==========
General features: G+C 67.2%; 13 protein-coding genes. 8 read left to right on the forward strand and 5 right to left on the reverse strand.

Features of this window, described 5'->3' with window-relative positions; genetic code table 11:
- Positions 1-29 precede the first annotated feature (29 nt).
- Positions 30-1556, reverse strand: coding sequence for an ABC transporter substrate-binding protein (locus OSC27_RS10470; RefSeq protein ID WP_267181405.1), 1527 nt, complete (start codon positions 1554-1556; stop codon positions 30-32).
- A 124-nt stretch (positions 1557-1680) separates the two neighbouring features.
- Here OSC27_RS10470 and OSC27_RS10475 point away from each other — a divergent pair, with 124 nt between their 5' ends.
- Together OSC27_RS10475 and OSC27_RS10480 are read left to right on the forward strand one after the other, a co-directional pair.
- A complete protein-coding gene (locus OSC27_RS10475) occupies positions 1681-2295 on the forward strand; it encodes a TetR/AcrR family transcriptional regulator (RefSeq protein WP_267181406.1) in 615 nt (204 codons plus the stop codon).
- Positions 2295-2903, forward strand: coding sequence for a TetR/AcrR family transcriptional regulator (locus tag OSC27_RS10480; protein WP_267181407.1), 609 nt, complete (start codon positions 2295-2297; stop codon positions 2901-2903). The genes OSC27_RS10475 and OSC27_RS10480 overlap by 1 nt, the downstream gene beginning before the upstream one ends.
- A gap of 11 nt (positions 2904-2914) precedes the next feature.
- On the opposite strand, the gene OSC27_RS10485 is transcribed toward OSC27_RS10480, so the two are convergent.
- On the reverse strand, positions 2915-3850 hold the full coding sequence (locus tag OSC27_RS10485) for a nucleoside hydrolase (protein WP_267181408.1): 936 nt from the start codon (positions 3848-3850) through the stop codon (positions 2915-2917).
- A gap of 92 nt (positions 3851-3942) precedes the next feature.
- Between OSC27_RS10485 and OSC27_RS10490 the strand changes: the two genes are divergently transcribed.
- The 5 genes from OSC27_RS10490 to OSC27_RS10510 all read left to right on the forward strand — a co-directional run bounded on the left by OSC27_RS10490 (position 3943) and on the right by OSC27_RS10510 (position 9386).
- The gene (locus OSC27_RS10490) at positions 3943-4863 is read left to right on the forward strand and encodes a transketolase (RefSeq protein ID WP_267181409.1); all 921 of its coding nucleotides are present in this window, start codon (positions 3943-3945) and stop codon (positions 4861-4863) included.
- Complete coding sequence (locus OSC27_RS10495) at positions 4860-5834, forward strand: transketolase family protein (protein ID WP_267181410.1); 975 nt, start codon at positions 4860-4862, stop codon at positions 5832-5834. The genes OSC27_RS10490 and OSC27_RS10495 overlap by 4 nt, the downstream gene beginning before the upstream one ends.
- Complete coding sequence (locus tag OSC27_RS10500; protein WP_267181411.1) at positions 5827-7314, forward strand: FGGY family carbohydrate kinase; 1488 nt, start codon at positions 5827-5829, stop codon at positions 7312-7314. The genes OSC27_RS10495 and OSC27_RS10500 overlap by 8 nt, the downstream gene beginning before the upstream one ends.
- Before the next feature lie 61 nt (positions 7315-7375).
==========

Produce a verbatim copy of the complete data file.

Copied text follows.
General features: G+C 67.2%; 13 protein-coding genes. 8 read left to right on the forward strand and 5 right to left on the reverse strand.

Features of this window, described 5'->3' with window-relative positions; genetic code table 11:
- Positions 1-29 precede the first annotated feature (29 nt).
- Positions 30-1556, reverse strand: coding sequence for an ABC transporter substrate-binding protein (locus OSC27_RS10470; RefSeq protein ID WP_267181405.1), 1527 nt, complete (start codon positions 1554-1556; stop codon positions 30-32).
- A 124-nt stretch (positions 1557-1680) separates the two neighbouring features.
- Here OSC27_RS10470 and OSC27_RS10475 point away from each other — a divergent pair, with 124 nt between their 5' ends.
- Together OSC27_RS10475 and OSC27_RS10480 are read left to right on the forward strand one after the other, a co-directional pair.
- A complete protein-coding gene (locus OSC27_RS10475) occupies positions 1681-2295 on the forward strand; it encodes a TetR/AcrR family transcriptional regulator (RefSeq protein WP_267181406.1) in 615 nt (204 codons plus the stop codon).
- Positions 2295-2903, forward strand: coding sequence for a TetR/AcrR family transcriptional regulator (locus tag OSC27_RS10480; protein WP_267181407.1), 609 nt, complete (start codon positions 2295-2297; stop codon positions 2901-2903). The genes OSC27_RS10475 and OSC27_RS10480 overlap by 1 nt, the downstream gene beginning before the upstream one ends.
- A gap of 11 nt (positions 2904-2914) precedes the next feature.
- On the opposite strand, the gene OSC27_RS10485 is transcribed toward OSC27_RS10480, so the two are convergent.
- On the reverse strand, positions 2915-3850 hold the full coding sequence (locus tag OSC27_RS10485) for a nucleoside hydrolase (protein WP_267181408.1): 936 nt from the start codon (positions 3848-3850) through the stop codon (positions 2915-2917).
- A gap of 92 nt (positions 3851-3942) precedes the next feature.
- Between OSC27_RS10485 and OSC27_RS10490 the strand changes: the two genes are divergently transcribed.
- The 5 genes from OSC27_RS10490 to OSC27_RS10510 all read left to right on the forward strand — a co-directional run bounded on the left by OSC27_RS10490 (position 3943) and on the right by OSC27_RS10510 (position 9386).
- The gene (locus OSC27_RS10490) at positions 3943-4863 is read left to right on the forward strand and encodes a transketolase (RefSeq protein ID WP_267181409.1); all 921 of its coding nucleotides are present in this window, start codon (positions 3943-3945) and stop codon (positions 4861-4863) included.
- Complete coding sequence (locus OSC27_RS10495) at positions 4860-5834, forward strand: transketolase family protein (protein ID WP_267181410.1); 975 nt, start codon at positions 4860-4862, stop codon at positions 5832-5834. The genes OSC27_RS10490 and OSC27_RS10495 overlap by 4 nt, the downstream gene beginning before the upstream one ends.
- Complete coding sequence (locus tag OSC27_RS10500; protein WP_267181411.1) at positions 5827-7314, forward strand: FGGY family carbohydrate kinase; 1488 nt, start codon at positions 5827-5829, stop codon at positions 7312-7314. The genes OSC27_RS10495 and OSC27_RS10500 overlap by 8 nt, the downstream gene beginning before the upstream one ends.
- Before the next feature lie 61 nt (positions 7315-7375).